I’ve been working with a coach recently. He lives in LA but misses the European landscape so I send him videos and updates when our walking my dog. Equally he reminds me what sunshine is like. I’m in the UK and don’t see it often.
Part of coaching is about accountability. But you won’t get yourself a coach unless you realise that it might be nice to have a shoulder to cry on, a person to celebrate with etc. If you are working as a solopreneur, consultant, freelancer, or on any major project undertaking, then a friendly (but firm) friend could be useful to have.
So how should you find a coach? What should you ask for from them and expect to do yourself?
I asked some good friends about their experiences of being coached and being a coach too.
Bekka runs the Curious Choice
Bekka says…. Being coached is a very active process and the right time to hire a coach is when you know what you want to get from that coaching, and you are ready to do the work. Then it is about finding the right kind of coach to work with.
Coaching covers a continuum of ways of working, from showing and teaching a specific thing for a specific set of circumstances, for example how to use specific software to schedule social media posts, through to unlocking someone’s potential by enabling them to explore a situation, articulate their thinking and decide what actions to take. Each has a place and potential benefits depending on your experience and circumstances.
Where the coaching you need, and indeed the right coach for you sit on that continuum depends on three key factors.
Firstly, on how much knowledge you already have in the area you are looking to work on, are you looking for new knowledge or how to better apply what you already know?
Secondly, how much you want the coaching to follow a set process and be told what to do next vs having flexibility and control of the agenda and decisions.
Thirdly, it depends on the level of challenge and support you want. Generally, the more experienced you are the more you are going to want a coach who unlocks your potential.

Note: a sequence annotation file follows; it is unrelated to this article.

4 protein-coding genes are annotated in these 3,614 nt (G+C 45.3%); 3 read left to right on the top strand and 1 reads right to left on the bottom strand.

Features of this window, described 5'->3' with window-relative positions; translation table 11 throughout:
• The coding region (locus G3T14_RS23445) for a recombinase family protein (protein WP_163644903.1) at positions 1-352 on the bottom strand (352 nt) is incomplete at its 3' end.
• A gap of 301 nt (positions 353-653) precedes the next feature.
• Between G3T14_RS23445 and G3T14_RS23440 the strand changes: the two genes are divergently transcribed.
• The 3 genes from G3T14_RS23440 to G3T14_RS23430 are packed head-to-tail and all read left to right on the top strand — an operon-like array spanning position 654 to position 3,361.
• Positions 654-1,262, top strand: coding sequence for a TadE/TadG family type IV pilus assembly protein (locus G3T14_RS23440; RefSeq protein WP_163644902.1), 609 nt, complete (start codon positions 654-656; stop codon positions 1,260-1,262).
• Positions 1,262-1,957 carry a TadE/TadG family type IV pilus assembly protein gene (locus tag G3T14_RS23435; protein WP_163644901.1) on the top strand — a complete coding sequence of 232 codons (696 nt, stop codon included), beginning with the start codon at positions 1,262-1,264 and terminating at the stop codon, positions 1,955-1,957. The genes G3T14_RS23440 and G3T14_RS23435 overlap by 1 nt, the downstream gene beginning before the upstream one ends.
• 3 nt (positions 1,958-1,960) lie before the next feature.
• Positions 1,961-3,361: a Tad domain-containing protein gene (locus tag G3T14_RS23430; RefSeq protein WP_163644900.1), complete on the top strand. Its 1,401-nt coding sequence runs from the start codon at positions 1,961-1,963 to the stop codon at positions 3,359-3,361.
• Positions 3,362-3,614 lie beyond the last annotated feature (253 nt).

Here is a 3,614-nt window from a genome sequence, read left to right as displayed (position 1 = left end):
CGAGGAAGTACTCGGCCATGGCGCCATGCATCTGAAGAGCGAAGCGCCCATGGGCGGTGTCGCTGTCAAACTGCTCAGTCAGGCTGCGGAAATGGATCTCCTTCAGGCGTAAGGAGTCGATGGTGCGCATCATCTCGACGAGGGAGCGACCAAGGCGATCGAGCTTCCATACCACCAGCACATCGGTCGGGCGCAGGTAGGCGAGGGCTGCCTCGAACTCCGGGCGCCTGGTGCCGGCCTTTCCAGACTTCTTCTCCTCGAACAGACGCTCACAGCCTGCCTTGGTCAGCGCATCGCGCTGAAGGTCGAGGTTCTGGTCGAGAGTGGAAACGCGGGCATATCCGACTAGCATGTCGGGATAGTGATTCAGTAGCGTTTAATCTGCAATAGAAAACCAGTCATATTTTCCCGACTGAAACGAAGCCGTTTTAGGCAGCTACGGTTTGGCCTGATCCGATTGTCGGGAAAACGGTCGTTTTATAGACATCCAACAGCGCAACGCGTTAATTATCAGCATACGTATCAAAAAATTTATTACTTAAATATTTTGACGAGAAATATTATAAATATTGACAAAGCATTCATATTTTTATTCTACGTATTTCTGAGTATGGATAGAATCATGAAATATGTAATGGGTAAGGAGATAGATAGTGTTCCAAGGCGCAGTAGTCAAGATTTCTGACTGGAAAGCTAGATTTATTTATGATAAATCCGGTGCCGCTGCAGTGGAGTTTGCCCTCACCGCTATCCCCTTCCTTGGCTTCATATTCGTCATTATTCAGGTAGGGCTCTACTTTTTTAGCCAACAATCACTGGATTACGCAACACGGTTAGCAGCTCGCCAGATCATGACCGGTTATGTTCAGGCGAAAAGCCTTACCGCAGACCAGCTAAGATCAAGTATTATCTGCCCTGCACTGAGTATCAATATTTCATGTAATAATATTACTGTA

Counterintuitive as it seems often this kind of coaching is often cheaper than the more teaching based coaching, it is also certainly more targeted and time efficient, so when choosing a coach don’t equate price with quality, it’s not that simple, talk to a few coaches and look for who is going to work with you in the best way for you, bring out the best in you, and get you to the outcomes you want.
Lee Lam runs the UK Start Up Partner.
Lee put together a few thoughts on the topic and has a an article 'Why use a Coach?' [email@example.com and I'll send it to you].
Friends and family are in our lives for very different reasons than to support our growth. I know that sounds odd, but particularly for entrepreneurs, it is very common for them to struggle to find the type of support they need from those closest to them.. It makes sense really – they love us, so want what is best for us which to them typically includes a stress free, worry free, risk free life. That does not describe the typical entrepreneur lifestyle! So when things get tough, they are more likely to worry that you have taken on too much, or that you are setting yourself up for failure.
A coach is someone who absolutely believes in your potential, but is not so close that they worry about you in the same way – because they know that with the right type of support, you can do it. That objective but evangelical vibe that coaches give you can pull you through some tough times.
Don’t go for the first coach you meet – even if you love them or they have a great reputation! I see many people have bad experiences with coaches because their expectations and what they get are very different. Sometimes you just don’t vibe with someone the right way – however famous they are! Talk to several coaches and look out for how quickly they pick up on what you are saying well.
Leapers supports the mental health of freelancers and the self-employed. It's a fantastic community and worth checking out at leapers.co
--We're a free and inclusive community project for anyone who works differently--
Matt who manages the community at Leapers says
"Any chance to get the input from others is hugely valuable to me, as working on my own often means I don't always have the chance to bounce ideas off anyone. But working with a coach is even more powerful, as the best are trained in asking great questions, putting structure to moving forward through challenges, and aren't there to answer your questions but rather help you develop skills so you're more able to answer questions for yourself, which is a skill anyone self employed can always invest in."